Write a new post in response to today’s one-word prompt.
From the Greek root arkhe, beginning, this word has come to mean very old or old-fashioned.
Younger folks today, for example, often think that the music I love is archaic. Maybe, but at least it has a melody consisting of more than four or five notes repeated endlessly until the song is finally over. I’ll take archaic to what passes for some types of music today. Here’s one example of what I mean:
If you’re a fan, then enjoy yourself. If you’re bored after the first 60 seconds, feel free to move right along. You are not required to listen to the whole thing. You’re welcome.
There are some things, of course, that truly are archaic–and that I’m thankful have passed off the scene. High-button shoes. Bustles. Foot-binding. Hoop skirts. Corsets. Layers and layers of petticoats. That list is endless.
I’m also very glad that I don’t have to deal with a wood-burning kitchen range; that my water is available at the turn of a knob or lever; that I don’t have to use an outhouse or a chamber pot; that I can luxuriate in a daily shower or bath. That list could go on for a long time, too.
There are things about the “olden days,” as they are sometimes called, that I think we should bring back. No public displays of affection. That’s a big one. I’m not a prude. No, I’m NOT! But I really object to having people make out Right.In. Front. Of. Me. in the grocery checkout line. Good grief. Get a room.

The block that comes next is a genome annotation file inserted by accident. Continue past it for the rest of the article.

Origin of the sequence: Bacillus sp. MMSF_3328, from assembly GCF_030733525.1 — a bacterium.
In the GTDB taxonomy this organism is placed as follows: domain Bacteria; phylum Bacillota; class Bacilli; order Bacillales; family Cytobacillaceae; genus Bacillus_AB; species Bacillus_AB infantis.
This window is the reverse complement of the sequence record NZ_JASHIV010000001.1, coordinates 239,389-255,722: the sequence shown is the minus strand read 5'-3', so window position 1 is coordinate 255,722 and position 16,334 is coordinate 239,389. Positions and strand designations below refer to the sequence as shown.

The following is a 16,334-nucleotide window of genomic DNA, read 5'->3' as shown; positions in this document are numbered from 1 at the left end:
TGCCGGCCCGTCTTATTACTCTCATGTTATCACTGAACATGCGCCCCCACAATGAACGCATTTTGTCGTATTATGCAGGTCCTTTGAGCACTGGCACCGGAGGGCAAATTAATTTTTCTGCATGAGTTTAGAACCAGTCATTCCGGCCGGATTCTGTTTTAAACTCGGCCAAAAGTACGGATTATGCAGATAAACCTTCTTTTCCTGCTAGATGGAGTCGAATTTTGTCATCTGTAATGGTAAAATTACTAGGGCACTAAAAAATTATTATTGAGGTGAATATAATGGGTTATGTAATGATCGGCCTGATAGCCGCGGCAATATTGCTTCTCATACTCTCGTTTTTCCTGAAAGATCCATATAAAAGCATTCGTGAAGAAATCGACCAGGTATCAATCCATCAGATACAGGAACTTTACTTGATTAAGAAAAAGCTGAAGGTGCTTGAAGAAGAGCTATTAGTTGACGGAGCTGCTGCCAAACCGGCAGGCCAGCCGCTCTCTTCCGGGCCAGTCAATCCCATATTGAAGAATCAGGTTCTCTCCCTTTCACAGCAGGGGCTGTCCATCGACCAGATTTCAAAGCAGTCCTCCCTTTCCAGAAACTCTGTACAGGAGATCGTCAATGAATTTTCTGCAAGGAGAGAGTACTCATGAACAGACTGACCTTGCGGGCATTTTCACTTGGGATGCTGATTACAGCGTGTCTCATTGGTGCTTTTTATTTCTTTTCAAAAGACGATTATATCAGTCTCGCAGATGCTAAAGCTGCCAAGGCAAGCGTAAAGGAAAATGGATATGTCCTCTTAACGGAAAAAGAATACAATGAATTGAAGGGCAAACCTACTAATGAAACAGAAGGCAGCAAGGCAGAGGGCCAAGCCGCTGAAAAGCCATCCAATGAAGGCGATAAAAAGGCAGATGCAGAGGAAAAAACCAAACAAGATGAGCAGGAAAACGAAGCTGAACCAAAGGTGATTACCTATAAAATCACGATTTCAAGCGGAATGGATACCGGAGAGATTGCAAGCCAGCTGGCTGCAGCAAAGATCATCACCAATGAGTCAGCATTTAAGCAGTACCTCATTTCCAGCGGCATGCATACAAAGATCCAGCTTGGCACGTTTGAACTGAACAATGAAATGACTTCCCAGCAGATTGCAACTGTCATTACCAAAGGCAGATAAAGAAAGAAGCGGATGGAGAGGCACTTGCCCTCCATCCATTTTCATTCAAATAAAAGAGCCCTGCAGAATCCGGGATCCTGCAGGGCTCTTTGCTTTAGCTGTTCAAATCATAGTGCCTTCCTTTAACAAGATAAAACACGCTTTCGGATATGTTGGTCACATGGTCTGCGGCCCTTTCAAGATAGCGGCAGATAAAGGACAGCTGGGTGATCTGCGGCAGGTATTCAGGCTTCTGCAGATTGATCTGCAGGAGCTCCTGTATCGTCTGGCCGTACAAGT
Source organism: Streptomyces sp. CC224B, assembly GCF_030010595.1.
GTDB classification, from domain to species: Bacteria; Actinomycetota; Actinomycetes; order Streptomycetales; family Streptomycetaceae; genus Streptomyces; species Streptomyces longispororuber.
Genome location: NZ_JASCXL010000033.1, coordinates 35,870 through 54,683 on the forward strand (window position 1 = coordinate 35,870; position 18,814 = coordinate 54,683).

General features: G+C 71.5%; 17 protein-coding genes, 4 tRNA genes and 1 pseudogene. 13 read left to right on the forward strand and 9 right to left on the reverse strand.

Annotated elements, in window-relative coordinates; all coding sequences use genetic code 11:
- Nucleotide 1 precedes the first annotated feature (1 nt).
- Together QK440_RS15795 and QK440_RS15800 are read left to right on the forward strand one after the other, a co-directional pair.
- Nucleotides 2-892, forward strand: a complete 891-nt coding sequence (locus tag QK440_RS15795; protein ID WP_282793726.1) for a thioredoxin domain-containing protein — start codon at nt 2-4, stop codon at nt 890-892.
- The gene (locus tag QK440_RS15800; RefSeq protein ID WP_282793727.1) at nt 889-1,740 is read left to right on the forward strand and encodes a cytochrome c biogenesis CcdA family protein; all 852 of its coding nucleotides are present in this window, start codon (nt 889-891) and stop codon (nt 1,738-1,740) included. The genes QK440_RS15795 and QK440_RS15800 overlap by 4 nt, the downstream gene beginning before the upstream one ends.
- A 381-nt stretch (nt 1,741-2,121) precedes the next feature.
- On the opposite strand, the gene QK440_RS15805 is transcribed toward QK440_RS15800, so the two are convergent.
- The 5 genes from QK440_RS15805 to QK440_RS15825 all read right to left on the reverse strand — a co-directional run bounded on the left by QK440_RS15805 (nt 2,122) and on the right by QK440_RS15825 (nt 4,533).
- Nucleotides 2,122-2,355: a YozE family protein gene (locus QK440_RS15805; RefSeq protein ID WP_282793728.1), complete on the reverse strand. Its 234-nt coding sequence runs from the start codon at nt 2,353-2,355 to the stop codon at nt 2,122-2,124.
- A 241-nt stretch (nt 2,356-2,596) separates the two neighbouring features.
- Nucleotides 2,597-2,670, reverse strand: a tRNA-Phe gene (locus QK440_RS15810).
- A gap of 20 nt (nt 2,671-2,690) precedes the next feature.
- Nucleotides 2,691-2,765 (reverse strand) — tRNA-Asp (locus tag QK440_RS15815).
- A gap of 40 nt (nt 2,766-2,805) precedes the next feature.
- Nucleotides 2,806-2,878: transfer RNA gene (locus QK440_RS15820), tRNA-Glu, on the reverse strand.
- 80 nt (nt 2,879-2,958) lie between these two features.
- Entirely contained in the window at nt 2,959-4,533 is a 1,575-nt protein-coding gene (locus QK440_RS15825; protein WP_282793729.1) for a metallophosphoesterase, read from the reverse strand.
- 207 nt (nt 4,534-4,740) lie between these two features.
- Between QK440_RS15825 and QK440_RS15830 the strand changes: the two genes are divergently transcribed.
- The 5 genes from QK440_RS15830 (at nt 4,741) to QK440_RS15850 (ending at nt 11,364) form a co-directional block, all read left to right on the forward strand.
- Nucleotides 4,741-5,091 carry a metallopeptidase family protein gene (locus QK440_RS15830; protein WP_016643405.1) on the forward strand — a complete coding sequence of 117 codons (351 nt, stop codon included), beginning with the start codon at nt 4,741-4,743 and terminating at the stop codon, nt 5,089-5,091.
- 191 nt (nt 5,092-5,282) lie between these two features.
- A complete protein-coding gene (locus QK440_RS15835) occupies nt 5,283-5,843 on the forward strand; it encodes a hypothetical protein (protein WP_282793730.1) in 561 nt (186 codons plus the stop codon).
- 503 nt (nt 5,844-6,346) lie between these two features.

I also think it would be a good thing to just turn off all our electronics for a few hours now and then. Civil conversation has become a lost art, which is one of the reasons I do so much marital counseling in my office. People just don’t know how to communicate with each other any more. Listening? Yeah, that’s a thing of the past. We need to learn to listen in order to understand, not just to respond.
However, when I think of some other archaic practices, such as blood-letting or the use of leeches in medicine, I’m very thankful to be living in the present. One archaic practice that I wouldn’t have minded was that women were expected to remain in bed for two or three weeks after giving birth.
I think we should revive that one.